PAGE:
About WTVM - WTVM.com-Columbus, GA News Weather & Sports

About WTVM

Profile

Station: WTVM
Affiliation: ABC
Location: Columbus, GA
Market: 126
Website: http://www.wtvm.com

People

General Manager: Holly Steuart  

Marketing Director: Brian Correll

News Director: Shawn Reynolds

Assistant News Director: Deloris Washington

Digital Content Director: Jasmine Agyemang

Overview

WTVM-TV became the first television station on the air in Columbus, Georgia on October 6, 1953. Allen Woodall, Sr. owned WDAK Radio in Columbus. He went into partnership with Martin Theatres to start WDAK-TV on Channel 28.

Martin Theatres became the sole owners in 1956 and changed the station call letters to WTVM-TV, which stands for TeleVision Martin. They also changed the channel allocation to VHF Channel 9 to serve a larger portion of the West Georgia and East Alabama community.

WTVM-TV was located on 1st Avenue in Columbus where the current Carmike building is located. J.B. Fuqua bought the station and moved it to Wynnton Road in 1970.

WTVM-TV has had five owners since Fuqua. Western Broadcasting bought the station in 1980. SFN Publishing became the owner in 1984. A group of SFN managers formed Pegasus Broadcasting and purchased WTVM-TV in 1986. Aflac bought the station in 1989.

Aflac sold WTVM to Raycom Media, Inc. of Montgomery, Alabama, on April 15, 1997.

WTVM continues to be the News Leader in the Columbus television market.  With a staff of 40+ news professionals, we broadcast more than 4 hours of news each day on WTVM and well as providing news for WXTX, the area's FOX affiliate.

  • 5 am - 7 am
  • 12 pm - 12:30 pm
  • 5 pm - 5:30 pm
  • 5:30 pm - 6 pm
  • 6 pm - 6:30 pm
  • 7 pm - 7:30 pm (on WXTX)
  • 10 pm - 11 pm (on WXTX)
  • 11 pm - 11:35 pm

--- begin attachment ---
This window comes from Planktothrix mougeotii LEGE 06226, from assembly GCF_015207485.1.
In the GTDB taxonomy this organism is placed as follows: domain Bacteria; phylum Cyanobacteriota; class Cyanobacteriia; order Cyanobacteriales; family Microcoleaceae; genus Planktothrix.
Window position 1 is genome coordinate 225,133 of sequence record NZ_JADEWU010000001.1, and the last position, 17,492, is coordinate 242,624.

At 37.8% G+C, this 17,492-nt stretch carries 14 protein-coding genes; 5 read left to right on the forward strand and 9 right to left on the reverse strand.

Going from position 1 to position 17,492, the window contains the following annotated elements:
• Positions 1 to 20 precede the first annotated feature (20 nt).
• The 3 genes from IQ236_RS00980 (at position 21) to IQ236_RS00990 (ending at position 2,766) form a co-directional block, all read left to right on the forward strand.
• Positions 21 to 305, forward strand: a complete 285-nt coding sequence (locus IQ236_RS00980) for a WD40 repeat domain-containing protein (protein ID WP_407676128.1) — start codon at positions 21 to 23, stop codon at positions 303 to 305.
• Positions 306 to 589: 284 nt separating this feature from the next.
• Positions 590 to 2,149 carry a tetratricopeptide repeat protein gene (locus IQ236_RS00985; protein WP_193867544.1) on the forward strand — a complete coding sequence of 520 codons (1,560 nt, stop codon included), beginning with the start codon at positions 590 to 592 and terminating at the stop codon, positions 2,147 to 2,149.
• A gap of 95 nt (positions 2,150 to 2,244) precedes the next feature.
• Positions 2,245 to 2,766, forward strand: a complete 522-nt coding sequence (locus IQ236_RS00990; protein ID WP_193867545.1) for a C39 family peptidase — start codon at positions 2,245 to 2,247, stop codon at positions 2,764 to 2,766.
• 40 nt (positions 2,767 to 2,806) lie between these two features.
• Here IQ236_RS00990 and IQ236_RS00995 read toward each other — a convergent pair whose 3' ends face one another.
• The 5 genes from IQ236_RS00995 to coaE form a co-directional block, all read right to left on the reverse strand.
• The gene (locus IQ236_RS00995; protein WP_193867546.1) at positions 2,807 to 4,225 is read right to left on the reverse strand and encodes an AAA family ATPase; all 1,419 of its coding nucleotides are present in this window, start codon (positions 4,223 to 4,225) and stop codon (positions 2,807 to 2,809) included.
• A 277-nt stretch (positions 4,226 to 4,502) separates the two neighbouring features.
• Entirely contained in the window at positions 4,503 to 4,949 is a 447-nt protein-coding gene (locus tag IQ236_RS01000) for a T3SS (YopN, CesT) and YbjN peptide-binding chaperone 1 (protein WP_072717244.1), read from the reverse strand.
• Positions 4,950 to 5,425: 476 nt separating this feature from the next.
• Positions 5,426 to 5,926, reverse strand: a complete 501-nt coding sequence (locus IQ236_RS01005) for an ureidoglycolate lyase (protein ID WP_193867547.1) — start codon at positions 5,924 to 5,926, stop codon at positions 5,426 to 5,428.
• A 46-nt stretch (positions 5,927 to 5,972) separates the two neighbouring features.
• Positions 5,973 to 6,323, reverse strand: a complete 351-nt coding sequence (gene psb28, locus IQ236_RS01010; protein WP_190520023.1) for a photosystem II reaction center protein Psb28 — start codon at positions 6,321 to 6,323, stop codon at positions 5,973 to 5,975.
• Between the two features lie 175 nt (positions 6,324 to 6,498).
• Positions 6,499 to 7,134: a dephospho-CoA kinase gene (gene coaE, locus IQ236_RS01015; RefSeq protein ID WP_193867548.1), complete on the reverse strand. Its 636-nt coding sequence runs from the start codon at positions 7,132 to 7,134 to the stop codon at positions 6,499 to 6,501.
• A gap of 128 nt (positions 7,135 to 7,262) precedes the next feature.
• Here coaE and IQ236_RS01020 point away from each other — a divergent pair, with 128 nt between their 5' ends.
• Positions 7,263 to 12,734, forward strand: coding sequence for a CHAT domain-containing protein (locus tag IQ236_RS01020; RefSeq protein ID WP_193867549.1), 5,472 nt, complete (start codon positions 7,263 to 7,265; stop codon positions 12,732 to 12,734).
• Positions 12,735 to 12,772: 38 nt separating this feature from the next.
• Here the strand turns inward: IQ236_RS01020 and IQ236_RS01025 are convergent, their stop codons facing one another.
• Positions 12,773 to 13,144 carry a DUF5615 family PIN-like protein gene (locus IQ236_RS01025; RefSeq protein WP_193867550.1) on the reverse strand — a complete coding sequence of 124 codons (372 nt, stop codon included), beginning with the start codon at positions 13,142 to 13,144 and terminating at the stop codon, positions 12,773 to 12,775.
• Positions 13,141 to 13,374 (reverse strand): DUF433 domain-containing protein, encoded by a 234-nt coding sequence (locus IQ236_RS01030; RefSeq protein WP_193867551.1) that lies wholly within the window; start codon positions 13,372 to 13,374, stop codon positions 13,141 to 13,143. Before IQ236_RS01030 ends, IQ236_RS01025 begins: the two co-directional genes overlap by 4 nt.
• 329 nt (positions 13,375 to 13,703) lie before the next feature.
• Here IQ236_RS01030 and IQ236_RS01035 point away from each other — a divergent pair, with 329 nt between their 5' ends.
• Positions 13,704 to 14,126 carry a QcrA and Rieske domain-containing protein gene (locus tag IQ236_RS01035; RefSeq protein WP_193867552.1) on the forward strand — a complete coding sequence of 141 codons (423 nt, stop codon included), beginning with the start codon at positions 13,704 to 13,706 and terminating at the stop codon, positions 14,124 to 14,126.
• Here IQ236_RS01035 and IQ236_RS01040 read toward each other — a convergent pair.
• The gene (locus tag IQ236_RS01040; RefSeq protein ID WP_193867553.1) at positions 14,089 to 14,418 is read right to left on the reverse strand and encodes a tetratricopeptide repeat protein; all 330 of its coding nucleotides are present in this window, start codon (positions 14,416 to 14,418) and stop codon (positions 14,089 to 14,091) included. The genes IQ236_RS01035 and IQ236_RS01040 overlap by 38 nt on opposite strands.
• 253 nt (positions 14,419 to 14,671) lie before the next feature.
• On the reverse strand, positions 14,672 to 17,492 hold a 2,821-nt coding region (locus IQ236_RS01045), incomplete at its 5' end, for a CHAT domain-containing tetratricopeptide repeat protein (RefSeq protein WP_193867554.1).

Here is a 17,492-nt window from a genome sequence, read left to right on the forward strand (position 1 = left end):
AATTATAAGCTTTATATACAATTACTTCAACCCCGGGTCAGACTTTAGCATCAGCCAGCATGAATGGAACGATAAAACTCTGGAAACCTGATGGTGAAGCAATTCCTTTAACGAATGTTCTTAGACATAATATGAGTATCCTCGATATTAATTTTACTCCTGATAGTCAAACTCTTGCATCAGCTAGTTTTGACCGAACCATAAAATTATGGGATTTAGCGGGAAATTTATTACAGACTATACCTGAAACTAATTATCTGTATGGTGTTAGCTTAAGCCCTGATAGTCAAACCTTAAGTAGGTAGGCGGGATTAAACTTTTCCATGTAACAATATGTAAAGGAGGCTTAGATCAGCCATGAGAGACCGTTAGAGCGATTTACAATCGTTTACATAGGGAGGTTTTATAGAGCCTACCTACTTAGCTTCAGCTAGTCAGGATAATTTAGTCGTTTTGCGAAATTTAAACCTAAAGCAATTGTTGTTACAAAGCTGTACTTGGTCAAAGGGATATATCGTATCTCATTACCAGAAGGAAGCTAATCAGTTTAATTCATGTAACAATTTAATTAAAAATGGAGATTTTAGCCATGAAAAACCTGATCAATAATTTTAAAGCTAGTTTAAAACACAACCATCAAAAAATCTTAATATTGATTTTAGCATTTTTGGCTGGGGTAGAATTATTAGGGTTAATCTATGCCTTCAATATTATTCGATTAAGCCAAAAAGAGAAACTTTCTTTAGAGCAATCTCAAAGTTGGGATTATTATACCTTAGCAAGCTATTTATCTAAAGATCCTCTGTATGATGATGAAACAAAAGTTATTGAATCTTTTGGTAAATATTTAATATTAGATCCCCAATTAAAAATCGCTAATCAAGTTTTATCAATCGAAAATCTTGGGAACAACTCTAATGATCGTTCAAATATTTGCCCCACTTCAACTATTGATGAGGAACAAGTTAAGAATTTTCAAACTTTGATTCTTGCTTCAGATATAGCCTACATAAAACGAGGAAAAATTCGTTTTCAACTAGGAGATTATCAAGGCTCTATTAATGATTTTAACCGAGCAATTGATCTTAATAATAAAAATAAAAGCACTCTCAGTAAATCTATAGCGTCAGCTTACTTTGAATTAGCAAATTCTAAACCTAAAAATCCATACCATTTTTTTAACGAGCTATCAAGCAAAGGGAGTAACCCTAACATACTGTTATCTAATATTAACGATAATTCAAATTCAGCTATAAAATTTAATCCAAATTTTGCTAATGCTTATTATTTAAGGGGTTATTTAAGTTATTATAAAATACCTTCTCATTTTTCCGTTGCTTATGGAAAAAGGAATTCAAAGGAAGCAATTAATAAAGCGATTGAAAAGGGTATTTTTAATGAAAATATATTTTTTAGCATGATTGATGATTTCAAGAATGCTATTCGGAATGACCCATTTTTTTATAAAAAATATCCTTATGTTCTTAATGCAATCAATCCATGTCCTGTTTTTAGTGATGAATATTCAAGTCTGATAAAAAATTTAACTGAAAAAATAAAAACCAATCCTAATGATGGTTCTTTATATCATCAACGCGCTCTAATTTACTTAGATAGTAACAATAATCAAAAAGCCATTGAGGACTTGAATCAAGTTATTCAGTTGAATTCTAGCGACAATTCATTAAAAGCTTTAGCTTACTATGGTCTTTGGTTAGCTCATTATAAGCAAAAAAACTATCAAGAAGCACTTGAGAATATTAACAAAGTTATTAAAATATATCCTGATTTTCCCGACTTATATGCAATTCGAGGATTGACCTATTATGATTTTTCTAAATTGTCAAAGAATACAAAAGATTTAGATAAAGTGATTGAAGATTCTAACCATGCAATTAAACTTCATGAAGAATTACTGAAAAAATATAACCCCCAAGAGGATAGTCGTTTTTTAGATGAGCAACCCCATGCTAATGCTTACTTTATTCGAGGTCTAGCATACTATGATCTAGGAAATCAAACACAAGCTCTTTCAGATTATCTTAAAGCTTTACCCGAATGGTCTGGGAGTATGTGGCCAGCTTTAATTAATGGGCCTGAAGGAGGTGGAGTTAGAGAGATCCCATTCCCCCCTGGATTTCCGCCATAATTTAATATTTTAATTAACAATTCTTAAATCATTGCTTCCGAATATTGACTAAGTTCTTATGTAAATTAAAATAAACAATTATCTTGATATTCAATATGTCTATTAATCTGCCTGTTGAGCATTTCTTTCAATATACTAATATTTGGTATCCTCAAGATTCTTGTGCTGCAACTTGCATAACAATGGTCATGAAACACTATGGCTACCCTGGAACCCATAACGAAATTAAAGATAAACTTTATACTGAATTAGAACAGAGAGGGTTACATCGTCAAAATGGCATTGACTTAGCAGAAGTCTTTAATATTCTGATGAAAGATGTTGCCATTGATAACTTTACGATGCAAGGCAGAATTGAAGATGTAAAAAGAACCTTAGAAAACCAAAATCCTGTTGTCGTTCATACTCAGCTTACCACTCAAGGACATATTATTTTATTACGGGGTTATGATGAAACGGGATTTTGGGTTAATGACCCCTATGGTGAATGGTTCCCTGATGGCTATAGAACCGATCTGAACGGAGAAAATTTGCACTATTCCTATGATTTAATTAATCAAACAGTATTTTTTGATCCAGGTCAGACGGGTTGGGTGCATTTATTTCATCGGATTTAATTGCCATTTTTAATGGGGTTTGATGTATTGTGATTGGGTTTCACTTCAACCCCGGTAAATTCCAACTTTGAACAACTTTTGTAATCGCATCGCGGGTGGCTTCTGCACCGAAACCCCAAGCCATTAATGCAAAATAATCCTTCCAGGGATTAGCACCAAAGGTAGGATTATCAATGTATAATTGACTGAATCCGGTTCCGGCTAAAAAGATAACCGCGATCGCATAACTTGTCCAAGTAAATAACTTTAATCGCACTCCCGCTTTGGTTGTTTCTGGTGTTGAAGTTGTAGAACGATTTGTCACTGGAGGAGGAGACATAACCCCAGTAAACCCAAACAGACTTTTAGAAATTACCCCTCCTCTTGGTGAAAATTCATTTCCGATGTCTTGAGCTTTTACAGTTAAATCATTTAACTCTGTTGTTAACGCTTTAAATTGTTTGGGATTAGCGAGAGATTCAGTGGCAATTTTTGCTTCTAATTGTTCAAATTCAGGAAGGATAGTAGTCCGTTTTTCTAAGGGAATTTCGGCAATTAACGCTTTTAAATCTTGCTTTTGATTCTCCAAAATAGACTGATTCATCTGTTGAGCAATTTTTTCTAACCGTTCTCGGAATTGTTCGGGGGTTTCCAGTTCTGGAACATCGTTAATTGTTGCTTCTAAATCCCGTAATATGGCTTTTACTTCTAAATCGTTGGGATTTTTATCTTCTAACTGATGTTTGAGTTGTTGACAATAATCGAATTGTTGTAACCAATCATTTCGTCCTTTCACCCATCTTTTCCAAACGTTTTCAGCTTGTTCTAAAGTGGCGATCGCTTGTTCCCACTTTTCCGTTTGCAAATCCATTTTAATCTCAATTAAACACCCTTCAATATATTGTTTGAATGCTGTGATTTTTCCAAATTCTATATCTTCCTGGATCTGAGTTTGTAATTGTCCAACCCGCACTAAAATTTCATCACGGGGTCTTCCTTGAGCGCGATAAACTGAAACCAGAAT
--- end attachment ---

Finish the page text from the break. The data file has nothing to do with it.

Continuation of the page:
• Trending StoriesTrending StoriesMore>>

  • Deadly virus threatens local crawfish industry

    Deadly virus threatens local crawfish industry

    Tuesday, May 23 2017 7:26 PM EDT2017-05-23 23:26:19 GMT

    A deadly virus is threatening the crawfish industry in Southwest Louisiana. It's called white spot syndrome virus and it was first discovered in Thailand, but somehow it made its way to ponds in South Louisiana and specialists are struggling to find the funds to research a solution.  “The catch was increasing and increasing and then it dropped 70% and that's when you saw the dead crawfish floating in the water,” said a crawfish farmer of 34 years, Ian Garbarino. He...

    More >>

    A deadly virus is threatening the crawfish industry in Southwest Louisiana. It's called white spot syndrome virus and it was first discovered in Thailand, but somehow it made its way to ponds in South Louisiana and specialists are struggling to find the funds to research a solution.  “The catch was increasing and increasing and then it dropped 70% and that's when you saw the dead crawfish floating in the water,” said a crawfish farmer of 34 years, Ian Garbarino. He...

    More >>
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